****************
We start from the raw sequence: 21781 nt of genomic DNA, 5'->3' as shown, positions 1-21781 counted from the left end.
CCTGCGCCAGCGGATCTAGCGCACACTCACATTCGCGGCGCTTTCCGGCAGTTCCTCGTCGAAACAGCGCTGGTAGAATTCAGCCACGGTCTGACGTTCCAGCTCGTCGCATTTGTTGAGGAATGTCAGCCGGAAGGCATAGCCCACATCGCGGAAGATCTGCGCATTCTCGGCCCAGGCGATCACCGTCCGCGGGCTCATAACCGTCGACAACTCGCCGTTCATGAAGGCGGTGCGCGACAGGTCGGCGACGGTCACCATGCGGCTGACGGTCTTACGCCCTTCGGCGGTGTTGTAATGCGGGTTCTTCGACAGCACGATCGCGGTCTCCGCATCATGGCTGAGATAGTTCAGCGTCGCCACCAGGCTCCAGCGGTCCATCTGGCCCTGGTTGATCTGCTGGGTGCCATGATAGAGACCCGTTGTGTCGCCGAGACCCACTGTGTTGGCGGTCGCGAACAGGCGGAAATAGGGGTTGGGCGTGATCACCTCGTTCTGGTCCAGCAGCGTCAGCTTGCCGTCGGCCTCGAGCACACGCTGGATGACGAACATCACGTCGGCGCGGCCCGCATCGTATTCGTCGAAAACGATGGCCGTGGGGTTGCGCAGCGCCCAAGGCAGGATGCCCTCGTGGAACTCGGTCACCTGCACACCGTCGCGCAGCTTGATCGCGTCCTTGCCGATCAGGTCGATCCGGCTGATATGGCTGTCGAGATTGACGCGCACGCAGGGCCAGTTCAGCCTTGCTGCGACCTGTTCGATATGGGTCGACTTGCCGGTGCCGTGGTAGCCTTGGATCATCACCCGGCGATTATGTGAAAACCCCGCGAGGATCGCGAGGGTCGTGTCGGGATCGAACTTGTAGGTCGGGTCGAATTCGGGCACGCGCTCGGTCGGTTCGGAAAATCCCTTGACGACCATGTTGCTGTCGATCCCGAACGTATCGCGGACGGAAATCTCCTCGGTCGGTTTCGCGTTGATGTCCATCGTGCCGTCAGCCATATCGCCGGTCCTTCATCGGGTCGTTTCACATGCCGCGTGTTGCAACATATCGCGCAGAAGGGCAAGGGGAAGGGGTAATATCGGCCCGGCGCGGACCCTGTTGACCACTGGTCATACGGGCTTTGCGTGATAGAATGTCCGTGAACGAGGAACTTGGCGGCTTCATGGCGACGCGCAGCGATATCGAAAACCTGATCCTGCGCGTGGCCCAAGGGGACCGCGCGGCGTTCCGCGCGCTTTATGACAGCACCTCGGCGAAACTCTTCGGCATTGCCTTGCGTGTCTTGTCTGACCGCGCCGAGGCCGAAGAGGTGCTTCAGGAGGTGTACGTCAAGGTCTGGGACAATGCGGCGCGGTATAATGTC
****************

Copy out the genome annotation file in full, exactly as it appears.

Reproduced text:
We start from the raw sequence: 21781 nt of genomic DNA, 5'->3' as shown, positions 1-21781 counted from the left end.
CCTGCGCCAGCGGATCTAGCGCACACTCACATTCGCGGCGCTTTCCGGCAGTTCCTCGTCGAAACAGCGCTGGTAGAATTCAGCCACGGTCTGACGTTCCAGCTCGTCGCATTTGTTGAGGAATGTCAGCCGGAAGGCATAGCCCACATCGCGGAAGATCTGCGCATTCTCGGCCCAGGCGATCACCGTCCGCGGGCTCATAACCGTCGACAACTCGCCGTTCATGAAGGCGGTGCGCGACAGGTCGGCGACGGTCACCATGCGGCTGACGGTCTTACGCCCTTCGGCGGTGTTGTAATGCGGGTTCTTCGACAGCACGATCGCGGTCTCCGCATCATGGCTGAGATAGTTCAGCGTCGCCACCAGGCTCCAGCGGTCCATCTGGCCCTGGTTGATCTGCTGGGTGCCATGATAGAGACCCGTTGTGTCGCCGAGACCCACTGTGTTGGCGGTCGCGAACAGGCGGAAATAGGGGTTGGGCGTGATCACCTCGTTCTGGTCCAGCAGCGTCAGCTTGCCGTCGGCCTCGAGCACACGCTGGATGACGAACATCACGTCGGCGCGGCCCGCATCGTATTCGTCGAAAACGATGGCCGTGGGGTTGCGCAGCGCCCAAGGCAGGATGCCCTCGTGGAACTCGGTCACCTGCACACCGTCGCGCAGCTTGATCGCGTCCTTGCCGATCAGGTCGATCCGGCTGATATGGCTGTCGAGATTGACGCGCACGCAGGGCCAGTTCAGCCTTGCTGCGACCTGTTCGATATGGGTCGACTTGCCGGTGCCGTGGTAGCCTTGGATCATCACCCGGCGATTATGTGAAAACCCCGCGAGGATCGCGAGGGTCGTGTCGGGATCGAACTTGTAGGTCGGGTCGAATTCGGGCACGCGCTCGGTCGGTTCGGAAAATCCCTTGACGACCATGTTGCTGTCGATCCCGAACGTATCGCGGACGGAAATCTCCTCGGTCGGTTTCGCGTTGATGTCCATCGTGCCGTCAGCCATATCGCCGGTCCTTCATCGGGTCGTTTCACATGCCGCGTGTTGCAACATATCGCGCAGAAGGGCAAGGGGAAGGGGTAATATCGGCCCGGCGCGGACCCTGTTGACCACTGGTCATACGGGCTTTGCGTGATAGAATGTCCGTGAACGAGGAACTTGGCGGCTTCATGGCGACGCGCAGCGATATCGAAAACCTGATCCTGCGCGTGGCCCAAGGGGACCGCGCGGCGTTCCGCGCGCTTTATGACAGCACCTCGGCGAAACTCTTCGGCATTGCCTTGCGTGTCTTGTCTGACCGCGCCGAGGCCGAAGAGGTGCTTCAGGAGGTGTACGTCAAGGTCTGGGACAATGCGGCGCGGTATAATGTC